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On 70th anniversary of D-Day, a pall is drawn over ceremony for World War II heroes after Sgt. Bergdahl debacle On 70th anniversary of D-Day, a pall is drawn over ceremony for World ...

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On 70th anniversary of D-Day, a pall is drawn over ceremony for World War II heroes after Sgt. Bergdahl debacle

Issued By
June 6, 2014

Seventy years later, the ceremonies honoring the heroes of D-Day play out in France, on the beaches of Normandy and in solemn, holy places like the American Cemetery at Colleville-sur-Mer. But in this country, they also play out in the shadow of Sgt. Bowe Bergdahl.

Bergdahl, the POW just released in exchange for five very hard, bad guys from the Taliban who'd been held in Guantanamo, was also treated like some kind of hero by President Obama, whether the President used that word or not when he brought Bergdahl's parents to the Rose Garden the other day. Bergdahl was some kind of hero, and so was the President who brought him home, you bet.

Almost immediately after that, the President sent out one of his chief flacks, Susan Rice, one who clearly learned nothing after Benghazi, to talk about how Bergdahl had served his country with "honor and distinction."

 

Rice, who sometimes seems so light you think she might float away, doesn't know that, anymore than she knows whether it will eventually be determined if Bergdahl deserted or not. She doesn't know, the President doesn't know, neither does Defense Secretary Chuck Hagel.

It is why more and more you get the idea that no matter how honorable and distinguished it is for a President not to leave a single POW behind, he desperately wanted to look strong at a time when so many in his own country, and around the world, think he is weak.

So on a day that will celebrate and remember the very best of this country, the courage and nobility of all who died on those beaches on this day in 1944, the news here continues to be dominated by one former soldier who may have just walked away from his fellow soldiers in Afghanistan.

"I make absolutely no apologies for making sure that we get a young man back to his parents and that the American people understand this is somebody's child," the President said Thursday.

Again: That is a noble principle of leadership in this country, in any era, for any war. But if that is the guiding principle now for Obama, then he should have been bringing troops home from Afghanistan a long time ago, since so many soldiers killed over there since he took office are somebody's children as well, ones whose parents never made it to the White House.

Now we are told that if Congress had been told of Obama's plan and that if news of the deal had somehow leaked, that the Taliban would have killed Sgt. Bergdahl. Really? In the runup to the killing of Osama Bin Laden, what is known as the "Gang of Eight" - leaders of the two parties from the Senate and House - were briefed on the extremely classified information on what was about to happen to Bin Laden in Pakistan.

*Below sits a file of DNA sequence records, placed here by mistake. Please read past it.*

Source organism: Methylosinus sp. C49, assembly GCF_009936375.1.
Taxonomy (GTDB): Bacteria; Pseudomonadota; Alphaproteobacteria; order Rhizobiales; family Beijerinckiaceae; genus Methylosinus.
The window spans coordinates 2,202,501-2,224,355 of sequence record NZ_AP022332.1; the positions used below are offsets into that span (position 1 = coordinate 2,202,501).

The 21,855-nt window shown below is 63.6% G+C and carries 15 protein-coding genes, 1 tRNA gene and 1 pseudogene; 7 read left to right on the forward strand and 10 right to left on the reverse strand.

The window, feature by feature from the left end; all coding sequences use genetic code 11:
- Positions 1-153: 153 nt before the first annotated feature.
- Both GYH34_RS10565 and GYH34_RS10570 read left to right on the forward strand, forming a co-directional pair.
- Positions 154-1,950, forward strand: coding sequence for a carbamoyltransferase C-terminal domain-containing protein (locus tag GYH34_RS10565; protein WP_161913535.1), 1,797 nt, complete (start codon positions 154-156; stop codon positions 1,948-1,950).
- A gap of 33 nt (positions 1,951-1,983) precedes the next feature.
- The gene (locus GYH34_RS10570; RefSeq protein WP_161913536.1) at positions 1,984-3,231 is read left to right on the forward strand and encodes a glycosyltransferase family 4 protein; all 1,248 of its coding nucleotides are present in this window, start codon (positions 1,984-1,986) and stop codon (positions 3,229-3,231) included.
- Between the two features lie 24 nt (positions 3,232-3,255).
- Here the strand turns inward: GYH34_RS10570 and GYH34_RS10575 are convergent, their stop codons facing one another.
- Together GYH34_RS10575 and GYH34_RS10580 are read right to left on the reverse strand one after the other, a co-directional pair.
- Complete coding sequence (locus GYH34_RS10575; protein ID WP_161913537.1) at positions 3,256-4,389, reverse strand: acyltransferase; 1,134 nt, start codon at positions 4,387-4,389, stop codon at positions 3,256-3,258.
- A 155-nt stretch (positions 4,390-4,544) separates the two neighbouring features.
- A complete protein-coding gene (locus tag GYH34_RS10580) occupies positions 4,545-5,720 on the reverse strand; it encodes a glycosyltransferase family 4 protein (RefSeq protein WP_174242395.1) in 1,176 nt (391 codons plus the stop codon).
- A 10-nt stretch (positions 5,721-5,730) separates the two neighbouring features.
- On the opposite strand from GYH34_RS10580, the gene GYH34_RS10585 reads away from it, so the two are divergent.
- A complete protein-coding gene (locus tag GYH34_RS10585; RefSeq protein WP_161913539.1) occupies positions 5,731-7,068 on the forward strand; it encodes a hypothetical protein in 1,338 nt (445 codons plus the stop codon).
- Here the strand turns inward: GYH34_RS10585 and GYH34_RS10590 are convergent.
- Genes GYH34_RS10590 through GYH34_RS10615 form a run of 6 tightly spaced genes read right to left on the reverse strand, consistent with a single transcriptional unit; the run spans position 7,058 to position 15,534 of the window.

They didn't leak the news about Bin Laden before the fact, but now the President couldn't trust the same people to keep their mouths shut on Sgt. Bergdahl?

Once the legitimate backlash on what the President had done and how he'd done it began, you heard that anybody criticizing him or his decision was engaged in a "rush" to judgment. If that's true, somebody needs to explain what the rush was to get Bergdahl's parents to the White House.

The only judgment to question here, rushed or otherwise, is the judgment of the President of the United States, who either didn't know the sketchy details of how Bergdahl stopped being a soldier, or didn't think those details were relevant in his determination to bring the only POW in Afghanistan home.

"I've never accepted the notion that (the President) didn't have the right to do what he did," Rep. Pete King, once the chairman of the House Committee on Homeland Security, said Thursday. "I just believe that what he did was wrong."

King also said that he has talked to some veterans of Afghanistan in the past week, ones who told him that they can understand if a young guy like Bergdahl finds himself in the middle of a firefight and panics. But what has enraged some is the notion that Bergdahl, whatever his reasons, might have just decided he didn't want to be a soldier anymore.

"What they don't want to hear," Pete King said, "is that a guy we had to give up this much for just might have packed up his gear and left. And that five years later, his parents get invited to the Rose Garden to meet the President."

On Friday, that same President honors the memory of those who 70 years ago did not make it past the morning of June 6. If those soldiers had doubts about their mission, they kept them to themselves on the beaches of Normandy.

distributed by noodls logo

This document was issued by Pete King and was initially posted at peteking.house.gov. It was distributed, unedited and unaltered, by noodls on 2014-06-06 16:38:03. The original document issuer is solely responsible for the accuracy of the information contained therein.

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